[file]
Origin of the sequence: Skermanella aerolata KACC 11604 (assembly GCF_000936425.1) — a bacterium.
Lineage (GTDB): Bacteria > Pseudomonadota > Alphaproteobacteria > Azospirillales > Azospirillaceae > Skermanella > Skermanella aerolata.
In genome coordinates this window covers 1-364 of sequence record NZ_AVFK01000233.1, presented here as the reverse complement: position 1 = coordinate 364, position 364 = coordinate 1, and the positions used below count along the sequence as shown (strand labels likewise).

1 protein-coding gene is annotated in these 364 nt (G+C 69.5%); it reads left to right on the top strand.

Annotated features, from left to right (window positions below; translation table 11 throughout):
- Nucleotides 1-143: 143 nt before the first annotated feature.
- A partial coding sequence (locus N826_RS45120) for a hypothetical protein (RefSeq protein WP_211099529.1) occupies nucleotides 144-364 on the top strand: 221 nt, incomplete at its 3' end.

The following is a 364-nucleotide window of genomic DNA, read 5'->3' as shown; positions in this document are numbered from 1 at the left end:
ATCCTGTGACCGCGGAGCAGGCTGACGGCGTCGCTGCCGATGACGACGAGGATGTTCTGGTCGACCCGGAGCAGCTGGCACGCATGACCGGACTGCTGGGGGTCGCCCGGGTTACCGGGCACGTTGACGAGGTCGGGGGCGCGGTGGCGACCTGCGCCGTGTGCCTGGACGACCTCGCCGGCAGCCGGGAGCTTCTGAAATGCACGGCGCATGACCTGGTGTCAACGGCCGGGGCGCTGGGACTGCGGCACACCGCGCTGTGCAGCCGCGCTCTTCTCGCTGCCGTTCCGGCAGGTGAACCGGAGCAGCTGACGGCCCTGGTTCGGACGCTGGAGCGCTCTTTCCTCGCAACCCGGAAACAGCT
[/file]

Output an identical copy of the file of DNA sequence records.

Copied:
Origin of the sequence: Skermanella aerolata KACC 11604 (assembly GCF_000936425.1) — a bacterium.
Lineage (GTDB): Bacteria > Pseudomonadota > Alphaproteobacteria > Azospirillales > Azospirillaceae > Skermanella > Skermanella aerolata.
In genome coordinates this window covers 1-364 of sequence record NZ_AVFK01000233.1, presented here as the reverse complement: position 1 = coordinate 364, position 364 = coordinate 1, and the positions used below count along the sequence as shown (strand labels likewise).

1 protein-coding gene is annotated in these 364 nt (G+C 69.5%); it reads left to right on the top strand.

Annotated features, from left to right (window positions below; translation table 11 throughout):
- Nucleotides 1-143: 143 nt before the first annotated feature.
- A partial coding sequence (locus N826_RS45120) for a hypothetical protein (RefSeq protein WP_211099529.1) occupies nucleotides 144-364 on the top strand: 221 nt, incomplete at its 3' end.

The following is a 364-nucleotide window of genomic DNA, read 5'->3' as shown; positions in this document are numbered from 1 at the left end:
ATCCTGTGACCGCGGAGCAGGCTGACGGCGTCGCTGCCGATGACGACGAGGATGTTCTGGTCGACCCGGAGCAGCTGGCACGCATGACCGGACTGCTGGGGGTCGCCCGGGTTACCGGGCACGTTGACGAGGTCGGGGGCGCGGTGGCGACCTGCGCCGTGTGCCTGGACGACCTCGCCGGCAGCCGGGAGCTTCTGAAATGCACGGCGCATGACCTGGTGTCAACGGCCGGGGCGCTGGGACTGCGGCACACCGCGCTGTGCAGCCGCGCTCTTCTCGCTGCCGTTCCGGCAGGTGAACCGGAGCAGCTGACGGCCCTGGTTCGGACGCTGGAGCGCTCTTTCCTCGCAACCCGGAAACAGCT